Insured admits damage caused by flood sufficient to deny claim
Watch the full video at https://rumble.com/v1iwpvj-appeal-fails-when-ground-for-judgment-not-disputed.html and at https://youtu.be/buArlQZf41E
Virginia Sosa appealed the district court’s order granting summary judgment in favor of appellee Auto Club Indemnity Co. (“Auto Club”) and denied Sosa’s motion for a new trial. The court granted summary judgment on several grounds raised by Auto Club, including that Sosa’s claims were barred by the statute of limitations and by the exclusion in her homeowner’s insurance for damage caused by flooding and surface water. IN Virginia Sosa v. Auto Club Indemnity Co., No. 01-21-00312-CV, Court of Appeals of Texas, First District (Aug. 30, 2022), the appellate court resolved the dispute because Sosa did not challenge the summary judgment that her claim was caused by flooding or surface water, which are expressly excluded from coverage under her homeowner’s policy.
Sosa’s house was damaged during Hurricane Harvey on August 26, 2017. Shortly thereafter, Sosa filed a claim with Auto Club, which insured her house. Sosa reported that two feet of floodwater had entered her home, her roof was missing shingles and leaking, and she had sustained interior damage. The Auto Club determined that her damage was caused by floodwaters, which were expressly excluded from coverage under Sosa’s homeowner’s policy that was in effect during Hurricane Harvey.
On September 26, 2017, Auto Club denied her claim. On November 11, 2020, nearly three years after the denial and more than three years after the injury, Sosa filed suit against Auto Club for breach of insurance.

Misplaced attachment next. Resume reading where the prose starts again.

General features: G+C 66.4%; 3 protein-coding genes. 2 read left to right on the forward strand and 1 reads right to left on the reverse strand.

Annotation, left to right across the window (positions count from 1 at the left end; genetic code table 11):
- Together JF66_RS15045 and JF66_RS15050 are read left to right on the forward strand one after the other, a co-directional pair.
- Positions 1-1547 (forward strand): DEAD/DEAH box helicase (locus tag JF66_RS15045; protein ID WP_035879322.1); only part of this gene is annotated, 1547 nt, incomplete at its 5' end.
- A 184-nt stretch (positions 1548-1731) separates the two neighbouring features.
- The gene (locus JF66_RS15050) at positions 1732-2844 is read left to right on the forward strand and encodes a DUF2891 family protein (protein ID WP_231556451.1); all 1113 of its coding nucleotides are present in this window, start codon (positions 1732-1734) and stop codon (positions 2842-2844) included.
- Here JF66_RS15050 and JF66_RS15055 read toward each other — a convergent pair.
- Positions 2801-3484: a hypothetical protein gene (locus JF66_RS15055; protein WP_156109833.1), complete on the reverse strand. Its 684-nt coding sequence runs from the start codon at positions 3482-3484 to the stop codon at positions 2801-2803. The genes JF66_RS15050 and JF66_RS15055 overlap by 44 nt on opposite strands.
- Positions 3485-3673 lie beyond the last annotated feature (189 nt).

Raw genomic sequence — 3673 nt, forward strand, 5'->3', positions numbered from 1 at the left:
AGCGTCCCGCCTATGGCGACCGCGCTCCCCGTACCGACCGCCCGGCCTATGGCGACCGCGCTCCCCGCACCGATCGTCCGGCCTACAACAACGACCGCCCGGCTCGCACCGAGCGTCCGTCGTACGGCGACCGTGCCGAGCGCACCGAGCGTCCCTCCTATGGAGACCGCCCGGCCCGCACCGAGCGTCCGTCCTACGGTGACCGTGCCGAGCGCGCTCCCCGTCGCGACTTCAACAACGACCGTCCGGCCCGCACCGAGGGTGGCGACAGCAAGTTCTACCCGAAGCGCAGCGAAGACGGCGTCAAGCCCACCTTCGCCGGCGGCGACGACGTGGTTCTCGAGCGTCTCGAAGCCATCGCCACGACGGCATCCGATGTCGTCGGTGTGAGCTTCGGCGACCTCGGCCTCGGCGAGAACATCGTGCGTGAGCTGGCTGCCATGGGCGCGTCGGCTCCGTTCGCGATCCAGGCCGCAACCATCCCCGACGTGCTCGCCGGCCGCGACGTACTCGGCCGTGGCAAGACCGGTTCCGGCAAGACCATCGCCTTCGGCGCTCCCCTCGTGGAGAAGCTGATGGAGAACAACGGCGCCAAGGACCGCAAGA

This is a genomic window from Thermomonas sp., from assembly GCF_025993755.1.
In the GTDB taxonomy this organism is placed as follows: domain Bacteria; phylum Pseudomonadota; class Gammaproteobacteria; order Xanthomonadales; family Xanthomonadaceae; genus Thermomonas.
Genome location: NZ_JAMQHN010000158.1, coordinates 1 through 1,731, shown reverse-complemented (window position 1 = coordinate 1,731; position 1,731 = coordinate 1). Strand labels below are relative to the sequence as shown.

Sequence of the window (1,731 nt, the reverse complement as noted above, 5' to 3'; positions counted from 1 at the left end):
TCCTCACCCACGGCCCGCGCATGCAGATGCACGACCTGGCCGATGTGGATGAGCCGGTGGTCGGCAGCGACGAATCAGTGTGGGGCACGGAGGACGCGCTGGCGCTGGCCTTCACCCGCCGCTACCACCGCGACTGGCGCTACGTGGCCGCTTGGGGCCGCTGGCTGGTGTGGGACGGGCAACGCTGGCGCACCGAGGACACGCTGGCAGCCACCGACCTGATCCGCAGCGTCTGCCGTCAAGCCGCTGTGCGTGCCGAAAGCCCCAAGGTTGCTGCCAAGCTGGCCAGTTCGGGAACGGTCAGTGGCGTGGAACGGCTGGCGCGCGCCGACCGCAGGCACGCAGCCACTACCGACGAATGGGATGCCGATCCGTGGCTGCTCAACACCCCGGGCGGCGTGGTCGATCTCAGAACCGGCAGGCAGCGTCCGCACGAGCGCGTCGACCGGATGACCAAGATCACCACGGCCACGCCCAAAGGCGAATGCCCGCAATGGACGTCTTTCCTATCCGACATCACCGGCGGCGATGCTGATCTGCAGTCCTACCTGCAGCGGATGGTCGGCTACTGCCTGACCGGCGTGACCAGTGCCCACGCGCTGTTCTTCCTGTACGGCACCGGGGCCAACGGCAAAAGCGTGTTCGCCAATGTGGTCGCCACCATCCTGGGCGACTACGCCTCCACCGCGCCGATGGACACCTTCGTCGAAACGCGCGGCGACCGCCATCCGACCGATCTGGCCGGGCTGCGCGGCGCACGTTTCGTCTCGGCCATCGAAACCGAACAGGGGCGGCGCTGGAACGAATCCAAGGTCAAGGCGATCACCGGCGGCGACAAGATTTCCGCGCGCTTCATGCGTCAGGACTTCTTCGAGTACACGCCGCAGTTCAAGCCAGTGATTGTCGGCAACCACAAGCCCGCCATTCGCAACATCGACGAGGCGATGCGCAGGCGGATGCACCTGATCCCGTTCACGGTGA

Sosa filed a first amended petition, which was her direct plea when the county court granted summary judgment against her. Sosa’s amended petition was identical to her original petition except that it changed the date of loss from August 26, 2017 to June 28, 2019.
AUTO CLUB’S MOTION FOR SUMMARY JUDGMENT
Auto Club filed a traditional motion for summary judgment, arguing that it was entitled to judgment as a matter of law on several effective grounds. Auto Club argued that Sosa’s claim is barred by the two-year-and-a-day limitations period found in Sosa’s policy because Sosa filed suit more than three years after her claim arose, and that Sosa’s policy did not cover loss from flood or surface water, which it claimed was the basis of Sosa’s alleged injury.
JUDGMENT OF THE DISTRICT COURT AND FOLLOWING ON A NEW TRIAL
The county court granted the Auto Club’s motion for summary judgment. The court also found that Auto Club had disproved several elements of Sosa’s breach of contract claim. flood and surface water damage was not covered by the policy; and all flood and surface water damage were excluded from coverage. The court ordered that Sosa take nothing and dismissed her claim with prejudice.
Sosa, as appellant, must challenge every independent basis that could fully support the court’s challenged ruling. When an unchallenged ground supports an impugned ruling or judgment, the appellate court must accept the validity of the unchallenged independent ground, and therefore any error in the grounds raised on appeal is harmless because the unchallenged independent ground fully supports the appealed ruling or judgment.
Auto Club moved for summary judgment on four grounds.
- Auto Club argued that Sosa’s alleged damages were excluded from coverage under the homeowner’s policy, and therefore it was not liable for her injuries.